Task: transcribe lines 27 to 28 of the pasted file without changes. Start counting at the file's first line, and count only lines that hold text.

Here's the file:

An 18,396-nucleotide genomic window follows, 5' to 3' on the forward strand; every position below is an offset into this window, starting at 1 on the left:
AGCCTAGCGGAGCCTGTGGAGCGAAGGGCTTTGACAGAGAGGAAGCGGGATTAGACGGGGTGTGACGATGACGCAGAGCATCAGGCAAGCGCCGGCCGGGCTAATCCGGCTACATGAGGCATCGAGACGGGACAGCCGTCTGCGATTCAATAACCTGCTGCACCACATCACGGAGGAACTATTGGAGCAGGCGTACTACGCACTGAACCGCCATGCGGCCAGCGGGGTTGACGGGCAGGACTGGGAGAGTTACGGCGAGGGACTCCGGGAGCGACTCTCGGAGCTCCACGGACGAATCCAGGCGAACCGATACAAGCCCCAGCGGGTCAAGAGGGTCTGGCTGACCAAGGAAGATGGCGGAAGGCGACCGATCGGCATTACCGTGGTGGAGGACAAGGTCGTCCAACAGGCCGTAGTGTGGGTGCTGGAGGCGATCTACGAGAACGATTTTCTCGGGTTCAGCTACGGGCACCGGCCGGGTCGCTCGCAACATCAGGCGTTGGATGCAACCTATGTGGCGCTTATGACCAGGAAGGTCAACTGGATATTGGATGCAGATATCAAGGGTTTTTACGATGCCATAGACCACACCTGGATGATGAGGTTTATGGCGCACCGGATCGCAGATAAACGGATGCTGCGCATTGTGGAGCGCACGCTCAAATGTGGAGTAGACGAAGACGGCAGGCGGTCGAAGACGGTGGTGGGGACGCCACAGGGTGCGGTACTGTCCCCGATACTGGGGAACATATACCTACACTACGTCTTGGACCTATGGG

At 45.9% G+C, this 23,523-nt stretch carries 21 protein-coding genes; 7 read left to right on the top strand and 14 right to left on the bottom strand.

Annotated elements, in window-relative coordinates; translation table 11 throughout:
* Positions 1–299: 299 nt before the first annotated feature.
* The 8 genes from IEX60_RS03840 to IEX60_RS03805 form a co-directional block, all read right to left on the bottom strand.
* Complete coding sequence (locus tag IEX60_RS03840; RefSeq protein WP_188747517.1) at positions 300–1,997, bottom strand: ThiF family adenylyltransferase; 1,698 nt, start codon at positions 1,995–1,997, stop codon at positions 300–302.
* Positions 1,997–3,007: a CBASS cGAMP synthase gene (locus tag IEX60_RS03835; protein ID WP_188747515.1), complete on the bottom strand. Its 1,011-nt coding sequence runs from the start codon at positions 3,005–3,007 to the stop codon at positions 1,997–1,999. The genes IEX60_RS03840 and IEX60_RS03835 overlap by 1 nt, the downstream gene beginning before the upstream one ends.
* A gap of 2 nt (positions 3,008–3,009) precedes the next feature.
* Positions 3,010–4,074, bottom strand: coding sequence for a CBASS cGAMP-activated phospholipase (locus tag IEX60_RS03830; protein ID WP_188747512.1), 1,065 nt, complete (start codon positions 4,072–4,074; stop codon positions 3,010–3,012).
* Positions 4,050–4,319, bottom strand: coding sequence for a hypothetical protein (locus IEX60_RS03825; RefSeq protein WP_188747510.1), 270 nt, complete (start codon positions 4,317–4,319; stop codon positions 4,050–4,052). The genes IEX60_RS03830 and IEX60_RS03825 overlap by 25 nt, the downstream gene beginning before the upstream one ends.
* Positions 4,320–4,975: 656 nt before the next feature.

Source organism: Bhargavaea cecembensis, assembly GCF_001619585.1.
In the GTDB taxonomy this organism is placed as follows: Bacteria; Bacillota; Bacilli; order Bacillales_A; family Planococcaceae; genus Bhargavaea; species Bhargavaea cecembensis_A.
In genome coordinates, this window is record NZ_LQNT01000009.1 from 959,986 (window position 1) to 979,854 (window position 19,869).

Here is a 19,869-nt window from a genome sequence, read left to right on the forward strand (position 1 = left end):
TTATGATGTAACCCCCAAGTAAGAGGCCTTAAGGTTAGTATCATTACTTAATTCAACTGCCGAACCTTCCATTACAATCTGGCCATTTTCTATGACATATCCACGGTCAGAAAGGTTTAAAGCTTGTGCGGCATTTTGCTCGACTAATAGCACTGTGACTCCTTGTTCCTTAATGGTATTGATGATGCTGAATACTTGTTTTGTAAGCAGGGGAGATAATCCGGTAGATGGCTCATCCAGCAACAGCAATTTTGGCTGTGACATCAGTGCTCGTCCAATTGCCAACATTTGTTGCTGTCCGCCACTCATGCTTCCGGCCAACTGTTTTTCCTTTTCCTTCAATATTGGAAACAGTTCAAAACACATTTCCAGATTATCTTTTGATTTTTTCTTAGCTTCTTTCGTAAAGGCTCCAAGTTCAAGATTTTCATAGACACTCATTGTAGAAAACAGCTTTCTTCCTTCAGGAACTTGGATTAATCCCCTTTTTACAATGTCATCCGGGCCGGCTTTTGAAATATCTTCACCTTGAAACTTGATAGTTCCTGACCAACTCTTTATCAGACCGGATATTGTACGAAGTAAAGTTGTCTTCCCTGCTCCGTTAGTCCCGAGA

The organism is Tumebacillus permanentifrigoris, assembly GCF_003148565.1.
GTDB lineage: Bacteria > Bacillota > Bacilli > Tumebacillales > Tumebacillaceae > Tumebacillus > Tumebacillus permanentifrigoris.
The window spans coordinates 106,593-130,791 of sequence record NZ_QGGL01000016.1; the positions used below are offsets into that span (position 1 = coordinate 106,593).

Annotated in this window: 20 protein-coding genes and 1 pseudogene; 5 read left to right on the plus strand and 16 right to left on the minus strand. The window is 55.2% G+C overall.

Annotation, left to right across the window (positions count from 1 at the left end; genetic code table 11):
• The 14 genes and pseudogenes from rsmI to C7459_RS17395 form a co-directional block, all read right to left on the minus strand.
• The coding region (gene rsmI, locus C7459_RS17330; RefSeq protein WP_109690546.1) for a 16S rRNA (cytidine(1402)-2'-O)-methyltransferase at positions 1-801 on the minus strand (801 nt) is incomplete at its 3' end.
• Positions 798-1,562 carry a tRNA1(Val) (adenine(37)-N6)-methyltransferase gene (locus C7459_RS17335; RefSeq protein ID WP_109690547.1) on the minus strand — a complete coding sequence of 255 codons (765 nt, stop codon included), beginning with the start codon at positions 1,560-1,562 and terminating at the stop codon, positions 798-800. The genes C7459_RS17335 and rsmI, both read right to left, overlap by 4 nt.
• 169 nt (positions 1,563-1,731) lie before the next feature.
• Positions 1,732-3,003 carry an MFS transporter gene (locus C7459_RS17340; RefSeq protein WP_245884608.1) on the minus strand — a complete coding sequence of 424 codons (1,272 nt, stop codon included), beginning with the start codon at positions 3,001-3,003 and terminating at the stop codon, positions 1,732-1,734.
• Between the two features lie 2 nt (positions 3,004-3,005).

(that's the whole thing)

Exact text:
• Positions 1,732-3,003 carry an MFS transporter gene (locus C7459_RS17340; RefSeq protein WP_245884608.1) on the minus strand — a complete coding sequence of 424 codons (1,272 nt, stop codon included), beginning with the start codon at positions 3,001-3,003 and terminating at the stop codon, positions 1,732-1,734.
• Between the two features lie 2 nt (positions 3,004-3,005).